More Aberystwyth nonsense

5 05 2012

Last Tango in Aberystwyth by Malcolm Pryce

According to the Guardian “Combines Monty Python absurdity with tenderness for the twisted world of noir… Priceless.”

To the girls who came to make it big in the town’s ‘What the Butler Saw’ movie industry, Aberystwyth was the town of broken dreams. To Dean Morgan who taught at the Faculty of Undertaking, it was just a place to get course materials. But both worlds collide when the Dean checks into the notorious bed and breakfast ghetto and mistakenly receives a suitcase intended for a ruthless druid assassin. Soon he is running for his life, lost in a dark labyrinth of druid speakeasies and toffee apple dens, where every spinning wheel tells the story of a broken heart, and where the Dean’s own heart is hopelessly in thrall to a porn star known as Judy Juice.

Quite entertaining, lots of gags and some really good comic moments. Good fun and all with a distinctive Welsh angle.


Aberystwyth mysteries

12 05 2011

Aberystwyth Mon Amour by Malcolm Pryce

From the blurb:

Schoolboys are disappearing all over Aberystwyth and nobody knows why. Louie Knight, the town’s private investigator, soon realises that it is going to take more than a double ripple from Sospan, the philosopher cum ice-cream seller, to help find out what is happening to these boys and whether or not Lovespoon, the Welsh teacher, Grand Wizard of the Druids and controller of the town, is more than just a sinister bully. And just who was Gwenno Guevara?


LET’S BE CLEAR about it then: Aberystwyth in the Eighties was no Babylon. Even when the flood came there was nothing Biblical about the matter, despite what some fools are saying now. I spent the years before the deluge operating out of an office on Canticle Street, above the Orthopaedic Boot shop. And you know what that means: take two lefts outside the door and you were on the Old Prom. That was where it all happened: the bars, the dives, the gambling dens, the 24-hour Whelk Stall, and Sospan’s ice-cream kiosk. That’s where the tea-cosy shops were, the ones that never sold tea cosies; and the toffee apple dens, the ones that never sold toffee. And that was where those latter day Canutes, the ladies from the Sweet Jesus League, had their stall. I saw a lot of things along that part of the Prom, but I don’t remember seeing any hanging gardens. Just those round concrete tubs of Hydrangeas the Council put out so the drunks would have something to throw up in. I also spent a lot of my time at the Druid-run Moulin Club in Patriarch Street and I’m well aware of what the girls got up to there. Sure, you can call it harlotry if it makes you feel better, but I was there the night Bianca died and I’m just as happy with the word prostitution. And as for idolatry, well, if you ask me, the only thing men worshipped on a regular basis before the flood was money. That, and the singer down at the Moulin, Myfanwy Montez. And I know that for certain, because although I never had any money in my office in those days, I did once have Myfanwy Montez . . .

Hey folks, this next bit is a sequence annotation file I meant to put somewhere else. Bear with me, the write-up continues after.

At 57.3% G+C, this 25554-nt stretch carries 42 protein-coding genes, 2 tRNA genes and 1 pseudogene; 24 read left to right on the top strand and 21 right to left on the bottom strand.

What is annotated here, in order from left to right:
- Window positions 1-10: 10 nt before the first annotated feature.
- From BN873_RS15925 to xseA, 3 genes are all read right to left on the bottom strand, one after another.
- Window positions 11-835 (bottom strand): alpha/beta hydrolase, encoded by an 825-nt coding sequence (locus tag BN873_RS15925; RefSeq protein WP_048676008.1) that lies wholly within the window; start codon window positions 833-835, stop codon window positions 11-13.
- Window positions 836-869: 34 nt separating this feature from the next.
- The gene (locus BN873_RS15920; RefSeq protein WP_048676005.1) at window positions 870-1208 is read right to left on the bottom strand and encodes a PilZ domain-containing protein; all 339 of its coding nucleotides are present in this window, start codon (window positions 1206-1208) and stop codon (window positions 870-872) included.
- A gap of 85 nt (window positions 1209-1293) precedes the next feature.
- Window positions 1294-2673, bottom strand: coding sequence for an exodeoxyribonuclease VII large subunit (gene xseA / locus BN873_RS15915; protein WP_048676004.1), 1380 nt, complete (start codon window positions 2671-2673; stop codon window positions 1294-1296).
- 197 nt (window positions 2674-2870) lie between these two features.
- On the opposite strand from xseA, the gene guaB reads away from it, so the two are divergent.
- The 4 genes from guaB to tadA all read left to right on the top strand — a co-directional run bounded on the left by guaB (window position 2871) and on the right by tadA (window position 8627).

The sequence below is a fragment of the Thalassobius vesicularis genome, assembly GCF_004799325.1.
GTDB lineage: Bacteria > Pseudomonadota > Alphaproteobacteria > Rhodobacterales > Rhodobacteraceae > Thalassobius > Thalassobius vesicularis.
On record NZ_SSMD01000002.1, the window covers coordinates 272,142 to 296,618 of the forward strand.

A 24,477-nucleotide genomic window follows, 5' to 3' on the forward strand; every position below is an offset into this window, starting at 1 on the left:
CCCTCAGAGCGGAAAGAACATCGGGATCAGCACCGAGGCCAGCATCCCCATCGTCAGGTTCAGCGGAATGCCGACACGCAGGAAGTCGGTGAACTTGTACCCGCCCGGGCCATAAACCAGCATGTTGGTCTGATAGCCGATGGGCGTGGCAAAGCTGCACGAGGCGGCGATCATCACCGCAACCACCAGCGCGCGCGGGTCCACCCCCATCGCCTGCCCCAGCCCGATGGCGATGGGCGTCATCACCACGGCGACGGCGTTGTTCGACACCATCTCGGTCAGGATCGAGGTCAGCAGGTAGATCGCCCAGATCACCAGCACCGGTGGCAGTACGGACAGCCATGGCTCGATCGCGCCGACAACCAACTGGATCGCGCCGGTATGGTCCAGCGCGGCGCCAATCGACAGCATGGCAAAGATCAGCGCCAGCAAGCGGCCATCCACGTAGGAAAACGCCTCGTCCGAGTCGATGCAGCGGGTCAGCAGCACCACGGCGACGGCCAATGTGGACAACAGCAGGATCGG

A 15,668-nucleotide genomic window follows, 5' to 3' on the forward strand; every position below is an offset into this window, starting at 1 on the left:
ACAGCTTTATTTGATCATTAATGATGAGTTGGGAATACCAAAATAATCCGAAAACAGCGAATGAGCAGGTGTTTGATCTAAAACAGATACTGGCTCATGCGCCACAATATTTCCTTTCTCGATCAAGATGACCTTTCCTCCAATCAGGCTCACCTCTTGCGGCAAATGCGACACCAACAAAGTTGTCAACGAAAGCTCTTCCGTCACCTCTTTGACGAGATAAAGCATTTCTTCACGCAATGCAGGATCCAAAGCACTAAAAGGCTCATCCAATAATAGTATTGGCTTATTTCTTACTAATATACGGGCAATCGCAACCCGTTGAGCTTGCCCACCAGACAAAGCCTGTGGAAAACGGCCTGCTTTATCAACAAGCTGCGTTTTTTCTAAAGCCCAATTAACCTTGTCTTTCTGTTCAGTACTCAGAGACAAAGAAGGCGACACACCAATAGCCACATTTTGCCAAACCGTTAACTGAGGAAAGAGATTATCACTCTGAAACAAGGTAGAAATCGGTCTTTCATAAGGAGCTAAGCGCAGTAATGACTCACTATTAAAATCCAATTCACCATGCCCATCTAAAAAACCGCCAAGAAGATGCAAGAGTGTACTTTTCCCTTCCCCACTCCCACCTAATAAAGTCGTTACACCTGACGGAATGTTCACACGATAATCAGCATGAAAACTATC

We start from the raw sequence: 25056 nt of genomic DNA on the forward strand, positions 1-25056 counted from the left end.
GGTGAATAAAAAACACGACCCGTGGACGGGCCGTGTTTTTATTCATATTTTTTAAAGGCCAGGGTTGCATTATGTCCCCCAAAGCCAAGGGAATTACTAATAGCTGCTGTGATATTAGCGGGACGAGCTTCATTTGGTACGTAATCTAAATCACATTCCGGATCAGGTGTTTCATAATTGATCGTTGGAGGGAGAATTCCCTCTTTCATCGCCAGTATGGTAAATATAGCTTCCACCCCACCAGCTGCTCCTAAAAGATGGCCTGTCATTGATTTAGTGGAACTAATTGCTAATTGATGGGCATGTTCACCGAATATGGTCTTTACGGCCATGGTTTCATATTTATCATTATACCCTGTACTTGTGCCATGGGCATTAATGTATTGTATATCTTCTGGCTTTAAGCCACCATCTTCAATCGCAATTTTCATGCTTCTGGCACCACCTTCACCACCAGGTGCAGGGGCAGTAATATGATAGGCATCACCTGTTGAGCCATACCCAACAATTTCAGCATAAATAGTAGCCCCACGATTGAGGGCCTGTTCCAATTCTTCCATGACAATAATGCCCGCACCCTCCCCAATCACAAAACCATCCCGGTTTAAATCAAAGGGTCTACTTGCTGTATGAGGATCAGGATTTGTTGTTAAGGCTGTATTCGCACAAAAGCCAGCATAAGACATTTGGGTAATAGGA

It’s all jolly amusing and pretty good fun – a real seaside criminal romp. Raymond Chandler comes to Wales in a Jasper Fforde kind of way. Some of the over the top cod Welshness does get a little bit wearing at times but, overall, it’s worth it.

%d bloggers like this: